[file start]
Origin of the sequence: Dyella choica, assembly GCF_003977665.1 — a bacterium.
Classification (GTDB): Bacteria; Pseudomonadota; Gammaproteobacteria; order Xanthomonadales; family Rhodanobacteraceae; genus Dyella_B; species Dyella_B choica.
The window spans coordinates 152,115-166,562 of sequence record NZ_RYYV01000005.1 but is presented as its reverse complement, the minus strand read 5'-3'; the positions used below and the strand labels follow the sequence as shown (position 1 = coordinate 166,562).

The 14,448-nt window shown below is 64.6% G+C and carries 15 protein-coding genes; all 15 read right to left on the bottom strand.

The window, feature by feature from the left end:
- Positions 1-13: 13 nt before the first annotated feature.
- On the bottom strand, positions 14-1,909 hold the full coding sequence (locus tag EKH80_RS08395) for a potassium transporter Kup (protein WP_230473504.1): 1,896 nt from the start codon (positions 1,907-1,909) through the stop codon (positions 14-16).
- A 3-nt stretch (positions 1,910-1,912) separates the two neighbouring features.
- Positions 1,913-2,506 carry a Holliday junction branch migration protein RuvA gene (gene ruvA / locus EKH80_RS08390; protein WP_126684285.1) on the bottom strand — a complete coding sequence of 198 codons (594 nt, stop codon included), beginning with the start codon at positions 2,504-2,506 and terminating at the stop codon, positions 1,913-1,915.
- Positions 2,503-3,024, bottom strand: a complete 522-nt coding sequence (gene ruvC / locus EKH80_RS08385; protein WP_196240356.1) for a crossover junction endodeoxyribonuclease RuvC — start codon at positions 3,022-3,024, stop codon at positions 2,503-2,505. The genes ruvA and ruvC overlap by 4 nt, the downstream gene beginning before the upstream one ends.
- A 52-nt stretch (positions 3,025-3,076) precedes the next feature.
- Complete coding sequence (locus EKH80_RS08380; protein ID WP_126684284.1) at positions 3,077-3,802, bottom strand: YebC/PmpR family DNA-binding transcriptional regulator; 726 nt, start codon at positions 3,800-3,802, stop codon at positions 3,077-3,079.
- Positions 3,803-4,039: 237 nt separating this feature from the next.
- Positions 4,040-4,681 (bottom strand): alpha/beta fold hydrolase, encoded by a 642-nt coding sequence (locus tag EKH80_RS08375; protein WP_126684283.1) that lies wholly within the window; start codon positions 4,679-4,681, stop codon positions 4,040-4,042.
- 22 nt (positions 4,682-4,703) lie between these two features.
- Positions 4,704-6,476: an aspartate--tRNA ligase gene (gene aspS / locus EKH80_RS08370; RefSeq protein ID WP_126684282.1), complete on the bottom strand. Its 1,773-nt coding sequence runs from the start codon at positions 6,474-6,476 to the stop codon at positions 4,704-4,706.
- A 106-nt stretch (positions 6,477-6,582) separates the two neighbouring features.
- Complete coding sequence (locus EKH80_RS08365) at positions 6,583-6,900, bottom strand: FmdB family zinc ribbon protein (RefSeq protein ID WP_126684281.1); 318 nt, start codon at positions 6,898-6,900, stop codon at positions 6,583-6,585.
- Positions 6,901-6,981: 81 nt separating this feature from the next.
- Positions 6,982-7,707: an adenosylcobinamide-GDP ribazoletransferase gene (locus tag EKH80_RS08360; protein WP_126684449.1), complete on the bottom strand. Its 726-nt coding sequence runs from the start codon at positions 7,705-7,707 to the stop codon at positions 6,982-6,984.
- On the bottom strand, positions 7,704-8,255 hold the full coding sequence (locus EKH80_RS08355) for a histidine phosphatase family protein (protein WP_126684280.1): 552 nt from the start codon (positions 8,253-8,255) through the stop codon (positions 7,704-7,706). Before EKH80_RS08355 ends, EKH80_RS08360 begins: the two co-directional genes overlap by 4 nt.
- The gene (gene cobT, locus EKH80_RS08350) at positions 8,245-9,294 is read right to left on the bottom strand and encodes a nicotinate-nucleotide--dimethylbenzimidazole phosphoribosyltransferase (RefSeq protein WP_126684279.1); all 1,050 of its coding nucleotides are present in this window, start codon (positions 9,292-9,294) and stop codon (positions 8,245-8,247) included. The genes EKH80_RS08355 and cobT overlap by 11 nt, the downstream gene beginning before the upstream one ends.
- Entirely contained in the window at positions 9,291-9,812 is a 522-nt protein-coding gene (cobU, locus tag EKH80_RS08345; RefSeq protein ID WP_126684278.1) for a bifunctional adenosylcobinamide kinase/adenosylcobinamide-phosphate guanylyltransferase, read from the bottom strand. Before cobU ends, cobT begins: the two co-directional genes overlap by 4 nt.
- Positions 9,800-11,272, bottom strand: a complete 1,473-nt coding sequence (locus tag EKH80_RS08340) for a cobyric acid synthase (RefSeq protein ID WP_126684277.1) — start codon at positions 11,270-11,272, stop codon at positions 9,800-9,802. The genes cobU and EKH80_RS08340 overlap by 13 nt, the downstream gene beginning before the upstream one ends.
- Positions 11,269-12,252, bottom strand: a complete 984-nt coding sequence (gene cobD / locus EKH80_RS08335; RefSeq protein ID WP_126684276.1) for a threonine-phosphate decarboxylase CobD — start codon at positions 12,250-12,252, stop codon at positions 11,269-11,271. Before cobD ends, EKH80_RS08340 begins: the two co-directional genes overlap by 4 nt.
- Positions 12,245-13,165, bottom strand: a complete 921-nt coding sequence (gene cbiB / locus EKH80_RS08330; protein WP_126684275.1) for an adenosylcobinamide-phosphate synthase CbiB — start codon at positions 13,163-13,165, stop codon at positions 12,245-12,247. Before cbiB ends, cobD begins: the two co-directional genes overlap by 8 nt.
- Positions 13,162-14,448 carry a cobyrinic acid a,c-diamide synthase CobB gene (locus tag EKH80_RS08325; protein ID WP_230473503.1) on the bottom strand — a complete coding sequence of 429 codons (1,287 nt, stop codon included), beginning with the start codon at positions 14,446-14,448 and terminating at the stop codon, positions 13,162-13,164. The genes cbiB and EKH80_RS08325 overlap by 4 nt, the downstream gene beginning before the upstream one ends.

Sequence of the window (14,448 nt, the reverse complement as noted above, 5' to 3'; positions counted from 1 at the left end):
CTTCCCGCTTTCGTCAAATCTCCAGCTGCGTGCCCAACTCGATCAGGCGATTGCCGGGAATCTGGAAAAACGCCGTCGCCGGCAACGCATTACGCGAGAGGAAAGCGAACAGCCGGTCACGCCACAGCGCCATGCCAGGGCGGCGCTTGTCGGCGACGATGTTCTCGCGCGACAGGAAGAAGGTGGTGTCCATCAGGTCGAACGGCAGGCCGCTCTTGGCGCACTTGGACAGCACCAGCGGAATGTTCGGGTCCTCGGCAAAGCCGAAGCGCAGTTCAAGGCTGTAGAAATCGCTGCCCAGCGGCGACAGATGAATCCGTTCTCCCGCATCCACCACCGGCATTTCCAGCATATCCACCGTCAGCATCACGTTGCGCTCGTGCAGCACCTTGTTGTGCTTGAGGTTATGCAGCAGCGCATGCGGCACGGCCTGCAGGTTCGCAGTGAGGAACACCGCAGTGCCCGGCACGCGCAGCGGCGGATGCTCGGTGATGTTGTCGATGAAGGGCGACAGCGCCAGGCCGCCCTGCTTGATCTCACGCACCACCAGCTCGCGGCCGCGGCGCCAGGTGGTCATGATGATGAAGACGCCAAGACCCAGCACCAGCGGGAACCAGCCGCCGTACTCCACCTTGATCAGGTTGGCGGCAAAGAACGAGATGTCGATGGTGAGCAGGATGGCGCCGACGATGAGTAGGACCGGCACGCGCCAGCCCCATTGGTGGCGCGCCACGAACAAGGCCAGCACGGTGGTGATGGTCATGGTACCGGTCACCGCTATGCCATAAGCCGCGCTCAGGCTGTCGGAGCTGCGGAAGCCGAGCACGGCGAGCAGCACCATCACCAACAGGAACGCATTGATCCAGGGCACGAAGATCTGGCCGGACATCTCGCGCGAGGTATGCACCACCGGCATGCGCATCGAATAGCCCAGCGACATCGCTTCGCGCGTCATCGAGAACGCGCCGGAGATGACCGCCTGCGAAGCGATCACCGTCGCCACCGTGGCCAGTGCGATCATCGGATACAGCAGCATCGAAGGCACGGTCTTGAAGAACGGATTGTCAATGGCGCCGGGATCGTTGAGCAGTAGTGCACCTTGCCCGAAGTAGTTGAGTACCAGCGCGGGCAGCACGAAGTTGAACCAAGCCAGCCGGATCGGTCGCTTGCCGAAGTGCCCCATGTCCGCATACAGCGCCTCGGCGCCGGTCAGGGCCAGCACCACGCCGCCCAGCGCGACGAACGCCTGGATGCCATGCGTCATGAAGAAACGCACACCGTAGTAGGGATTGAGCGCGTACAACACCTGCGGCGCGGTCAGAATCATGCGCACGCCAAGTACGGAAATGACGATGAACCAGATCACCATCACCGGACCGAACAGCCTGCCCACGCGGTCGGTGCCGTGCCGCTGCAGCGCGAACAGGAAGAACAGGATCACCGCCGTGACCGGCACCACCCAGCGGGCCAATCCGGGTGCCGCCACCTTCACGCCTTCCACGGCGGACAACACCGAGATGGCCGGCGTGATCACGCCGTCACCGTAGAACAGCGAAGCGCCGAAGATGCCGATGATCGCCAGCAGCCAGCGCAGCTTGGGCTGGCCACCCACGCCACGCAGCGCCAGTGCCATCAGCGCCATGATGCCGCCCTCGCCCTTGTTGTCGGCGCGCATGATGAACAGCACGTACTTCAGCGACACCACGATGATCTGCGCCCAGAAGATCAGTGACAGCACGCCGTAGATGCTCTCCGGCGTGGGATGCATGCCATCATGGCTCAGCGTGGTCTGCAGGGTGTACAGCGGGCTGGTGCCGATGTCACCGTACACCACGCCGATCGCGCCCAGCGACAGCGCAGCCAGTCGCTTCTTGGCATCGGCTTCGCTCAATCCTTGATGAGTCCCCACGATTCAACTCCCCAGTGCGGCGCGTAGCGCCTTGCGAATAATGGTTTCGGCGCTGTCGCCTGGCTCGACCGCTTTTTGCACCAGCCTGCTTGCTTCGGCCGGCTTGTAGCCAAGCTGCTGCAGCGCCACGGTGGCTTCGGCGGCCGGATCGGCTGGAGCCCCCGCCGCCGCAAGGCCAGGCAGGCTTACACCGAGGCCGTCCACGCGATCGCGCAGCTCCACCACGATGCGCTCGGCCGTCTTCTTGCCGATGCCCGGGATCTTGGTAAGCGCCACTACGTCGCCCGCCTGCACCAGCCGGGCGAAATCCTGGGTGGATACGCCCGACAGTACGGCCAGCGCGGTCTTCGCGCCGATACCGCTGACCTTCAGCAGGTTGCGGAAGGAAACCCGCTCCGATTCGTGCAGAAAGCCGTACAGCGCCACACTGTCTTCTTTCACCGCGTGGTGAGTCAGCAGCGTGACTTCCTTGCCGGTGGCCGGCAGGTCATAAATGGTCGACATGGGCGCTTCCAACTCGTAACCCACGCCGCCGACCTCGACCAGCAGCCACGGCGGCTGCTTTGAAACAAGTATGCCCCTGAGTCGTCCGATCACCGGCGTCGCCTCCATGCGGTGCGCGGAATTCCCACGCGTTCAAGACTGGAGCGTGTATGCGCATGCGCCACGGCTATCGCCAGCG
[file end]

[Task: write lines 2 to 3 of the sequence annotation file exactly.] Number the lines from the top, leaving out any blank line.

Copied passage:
Classification (GTDB): Bacteria; Pseudomonadota; Gammaproteobacteria; order Xanthomonadales; family Rhodanobacteraceae; genus Dyella_B; species Dyella_B choica.
The window spans coordinates 152,115-166,562 of sequence record NZ_RYYV01000005.1 but is presented as its reverse complement, the minus strand read 5'-3'; the positions used below and the strand labels follow the sequence as shown (position 1 = coordinate 166,562).